UK Midwife charged with killing baby boy through circumcision

A UK midwife has been charged with manslaughter after a baby bled to death following a circumcision.

According to online reports from The Oldham Chronicle Grace Adeleye (66) was charged on Friday with the manslaughter of Goodluck Caubergs by gross negligence. 
The court heard the incident happened in Oldham on April 17 2010.

In the UK it is still legal to subject baby boys to the type of genital surgery that we would consider barbaric if it was performed on baby girls in the developing world. To get a better understanding of the relative severity of the different types of unnecessary genital surgery performed on girls and boys see this 5 minute YouTube clip.

Subjecting a girl living in Britain to unnecessary genital surgery – either at home or abroad – is illegal. Yet performing unnecessary genital surgery on boys is classed as a ‘consensual assault’ – just like tattooing but with one subtle difference. While it is illegal to tattoo a boy either with or without his consent, parents do not need their son’s consent to have his foreskin painfully and unnecessarily removed without anaesthetic by non-medical practitioners.

As well as the many physical complications, subjecting infants and boys to unnecessary genital surgery has been found to cause post-traumatic stress disorder, depression, anger, low self-esteem and problems with intimacy. Furthermore, circumcised men are believed to be 60% more likely to develop alexithymia, which is the inability to feel or understand emotions.

And yet in the UK we are still subjecting an estimated 100 boys a day to non-consensual, medically unnecessary circumcision  – with two-thirds of these procedures being carried out for non-religious reasons.

Click here to read a report that found 40% of circumcisions performed on boys at an Islamic school in Oxford led to medical problems with 1 in 5 being treated in hospital as a result.

This has led to some doctors calling for the NHS to perform medically unnecessary male circumcisions rather than making it illegal for anyone to carry out unnecessary genital surgery on boys – as is the case for girls.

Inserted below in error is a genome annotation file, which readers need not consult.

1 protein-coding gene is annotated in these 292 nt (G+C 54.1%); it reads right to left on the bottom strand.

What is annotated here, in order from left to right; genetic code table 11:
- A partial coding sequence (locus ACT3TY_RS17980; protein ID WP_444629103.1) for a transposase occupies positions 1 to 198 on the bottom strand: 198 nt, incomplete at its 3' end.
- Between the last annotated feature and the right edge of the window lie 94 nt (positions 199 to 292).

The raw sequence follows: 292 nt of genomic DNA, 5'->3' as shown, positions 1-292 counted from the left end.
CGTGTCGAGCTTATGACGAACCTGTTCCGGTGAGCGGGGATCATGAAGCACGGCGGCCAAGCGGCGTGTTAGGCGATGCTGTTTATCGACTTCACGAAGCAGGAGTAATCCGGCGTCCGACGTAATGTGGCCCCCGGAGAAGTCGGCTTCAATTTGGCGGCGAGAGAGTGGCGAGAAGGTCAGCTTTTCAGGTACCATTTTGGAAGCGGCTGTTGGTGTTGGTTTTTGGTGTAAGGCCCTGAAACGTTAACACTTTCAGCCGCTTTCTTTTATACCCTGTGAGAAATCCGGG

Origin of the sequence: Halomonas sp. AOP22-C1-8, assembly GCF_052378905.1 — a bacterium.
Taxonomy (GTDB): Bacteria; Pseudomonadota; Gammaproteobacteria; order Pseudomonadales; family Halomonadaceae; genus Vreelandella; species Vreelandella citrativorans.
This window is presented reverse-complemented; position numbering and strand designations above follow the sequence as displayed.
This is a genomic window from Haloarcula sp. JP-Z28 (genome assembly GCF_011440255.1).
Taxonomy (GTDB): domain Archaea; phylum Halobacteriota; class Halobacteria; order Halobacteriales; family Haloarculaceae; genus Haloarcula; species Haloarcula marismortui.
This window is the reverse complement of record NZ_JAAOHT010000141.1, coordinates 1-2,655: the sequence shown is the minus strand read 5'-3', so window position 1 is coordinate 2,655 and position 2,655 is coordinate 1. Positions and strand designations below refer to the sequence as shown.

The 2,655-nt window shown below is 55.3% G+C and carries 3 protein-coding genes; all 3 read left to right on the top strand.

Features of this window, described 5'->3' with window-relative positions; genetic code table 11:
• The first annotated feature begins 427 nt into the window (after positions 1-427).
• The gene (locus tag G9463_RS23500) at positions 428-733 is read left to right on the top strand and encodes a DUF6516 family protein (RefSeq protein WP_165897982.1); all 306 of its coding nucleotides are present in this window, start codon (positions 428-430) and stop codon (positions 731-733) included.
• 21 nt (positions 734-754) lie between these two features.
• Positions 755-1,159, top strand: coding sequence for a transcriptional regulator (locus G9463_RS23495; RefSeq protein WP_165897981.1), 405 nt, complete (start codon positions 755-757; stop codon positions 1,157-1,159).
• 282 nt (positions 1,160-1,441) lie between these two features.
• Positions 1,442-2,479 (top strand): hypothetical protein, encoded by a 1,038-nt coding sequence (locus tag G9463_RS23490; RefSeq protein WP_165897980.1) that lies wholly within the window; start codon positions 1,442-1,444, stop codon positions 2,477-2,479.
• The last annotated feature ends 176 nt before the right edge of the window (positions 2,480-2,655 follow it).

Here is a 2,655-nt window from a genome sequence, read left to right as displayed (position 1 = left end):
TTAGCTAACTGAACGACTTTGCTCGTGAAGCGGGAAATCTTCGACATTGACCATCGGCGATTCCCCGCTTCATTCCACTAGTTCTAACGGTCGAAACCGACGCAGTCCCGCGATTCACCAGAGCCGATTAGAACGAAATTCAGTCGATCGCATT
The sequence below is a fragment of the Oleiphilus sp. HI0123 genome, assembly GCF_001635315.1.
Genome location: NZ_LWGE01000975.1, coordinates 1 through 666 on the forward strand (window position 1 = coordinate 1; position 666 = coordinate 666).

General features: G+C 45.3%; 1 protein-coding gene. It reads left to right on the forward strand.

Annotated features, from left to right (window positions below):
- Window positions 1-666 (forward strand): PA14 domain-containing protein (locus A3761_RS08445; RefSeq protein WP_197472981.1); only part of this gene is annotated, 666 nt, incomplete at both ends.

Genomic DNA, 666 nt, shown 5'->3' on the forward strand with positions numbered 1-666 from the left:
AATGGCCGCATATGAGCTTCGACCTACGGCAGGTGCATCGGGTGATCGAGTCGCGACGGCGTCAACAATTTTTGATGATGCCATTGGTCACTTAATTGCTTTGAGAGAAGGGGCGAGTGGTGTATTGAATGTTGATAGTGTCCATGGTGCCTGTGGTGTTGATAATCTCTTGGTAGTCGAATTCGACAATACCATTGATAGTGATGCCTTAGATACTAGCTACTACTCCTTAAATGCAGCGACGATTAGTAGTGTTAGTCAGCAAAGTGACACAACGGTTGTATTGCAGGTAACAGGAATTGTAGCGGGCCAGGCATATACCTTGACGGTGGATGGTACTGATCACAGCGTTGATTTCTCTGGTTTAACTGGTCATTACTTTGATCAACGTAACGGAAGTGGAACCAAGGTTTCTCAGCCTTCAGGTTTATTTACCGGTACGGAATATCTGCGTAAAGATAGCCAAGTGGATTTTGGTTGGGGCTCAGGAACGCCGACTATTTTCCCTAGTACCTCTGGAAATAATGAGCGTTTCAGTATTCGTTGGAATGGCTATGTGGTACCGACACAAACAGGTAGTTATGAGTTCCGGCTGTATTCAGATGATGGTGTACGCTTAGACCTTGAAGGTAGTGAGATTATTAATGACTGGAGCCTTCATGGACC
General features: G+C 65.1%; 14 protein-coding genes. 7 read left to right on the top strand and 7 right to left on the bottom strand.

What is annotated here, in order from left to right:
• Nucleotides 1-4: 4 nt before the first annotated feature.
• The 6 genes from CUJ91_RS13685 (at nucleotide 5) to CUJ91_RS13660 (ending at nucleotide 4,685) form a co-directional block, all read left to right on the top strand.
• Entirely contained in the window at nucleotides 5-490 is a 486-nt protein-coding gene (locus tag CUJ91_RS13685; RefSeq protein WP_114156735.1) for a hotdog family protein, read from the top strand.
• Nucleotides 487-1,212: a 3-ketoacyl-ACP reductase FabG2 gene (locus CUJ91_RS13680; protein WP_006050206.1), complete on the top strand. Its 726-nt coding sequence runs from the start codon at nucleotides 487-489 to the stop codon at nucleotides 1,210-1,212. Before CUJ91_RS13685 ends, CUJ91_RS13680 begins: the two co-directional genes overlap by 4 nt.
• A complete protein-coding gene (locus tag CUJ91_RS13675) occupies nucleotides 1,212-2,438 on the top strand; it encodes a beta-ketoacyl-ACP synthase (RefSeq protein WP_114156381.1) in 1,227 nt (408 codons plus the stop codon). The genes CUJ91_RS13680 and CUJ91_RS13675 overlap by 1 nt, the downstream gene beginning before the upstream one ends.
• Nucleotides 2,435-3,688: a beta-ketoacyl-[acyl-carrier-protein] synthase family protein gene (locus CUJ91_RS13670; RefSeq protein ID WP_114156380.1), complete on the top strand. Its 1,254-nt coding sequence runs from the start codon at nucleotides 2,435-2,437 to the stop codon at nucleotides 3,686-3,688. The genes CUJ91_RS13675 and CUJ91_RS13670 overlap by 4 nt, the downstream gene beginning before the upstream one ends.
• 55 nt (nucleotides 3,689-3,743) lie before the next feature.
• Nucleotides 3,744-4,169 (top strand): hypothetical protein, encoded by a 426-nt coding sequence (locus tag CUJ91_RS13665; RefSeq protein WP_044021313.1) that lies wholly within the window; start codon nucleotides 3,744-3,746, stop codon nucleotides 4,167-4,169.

At present we cannot say how boys in the UK die as a result of being subjected to medically unnecessary male circumcision sa the connection to circumcision is not always recorded – as this article by campaigner Laura McDonald explains.

You can see previous posts on this issue here:


Glen Poole is UK co-ordinator for International Men's Day, Director at the consultancy Helping Men and news editor of insideMAN magazine. Follow him on twitter @HelpingMen or find out more about his work at

Posted in NEWS
11 comments on “UK Midwife charged with killing baby boy through circumcision
  1. Susanne.D.Nimes says:

    Are there any moves at the moment to outlaw this absolutely disgusting procedure in the UK?

    It’s about time boys got the same protection as girls.

    No non-consenting person should have unnecessary surgery forced on them. It does not matter if they’re male, female, or intersex. It is THEIR body, and it is THEIR choice.

    I do not personally care how many circumcisions are performed that are “non-religious” compared to religious circumcisions. Both are wrong. There should be no exemption for religious motivation – it is not the child’s religion, and he has not chosen to partake in that religious ritual. He has a right to his body, and he has a right to form his own religious beliefs. It’s utterly sickening that we treat boys with such contempt.

    • glenpoole says:

      Hi Susanne

      There are no plans to outlaw the procedure in the UK

      Medically unnecessary circumcisions are not permitted on the National Health Service – but can be performed in private health clinics or in community settings (eg relivigious communities)

      Personally I’d like to see all medically unnecessary non-consensual circumcision made illegal.
      In the UK that means three things:

      – Working with religious communities to end the practice
      – Working with private health sector to ensure they do not perform medically unnecesary circumcisions
      – Working with all healthcare providers to reduce the number of unnecessary circumcisions performed on ‘medical grounds’ – (there are often alternative non-surgical alternatives to circumcisions performed for ‘medical reasons’)

      Medical circumcision can be beneficial in some rare conditions like phimosis that affect less than 1% of the male population

      I haven met and been in contact with many circumcised men who have been damaged by circumcision and wish it wasn’t done to them

      They say it’s their body and it should have been their choice – and I agree

      In the UK there are 2 organisations working on this issue – NORM UK, Genital Autonomy and Men Do Complain

      Thanks for stopping by and sharing your thoughts



      • Susanne.D.Nimes says:

        Thanks for your reply, Glen. I know there are many men fighting to put an end to this, and I support them all the way.

        But I do not think it is “work with” the people responsible for continuing this abhorrent practise. When cultures and religions demand removal of girls’ foreskins, we did not “work with” those cultures. We made it illegal. The same needs to be done with circumcision.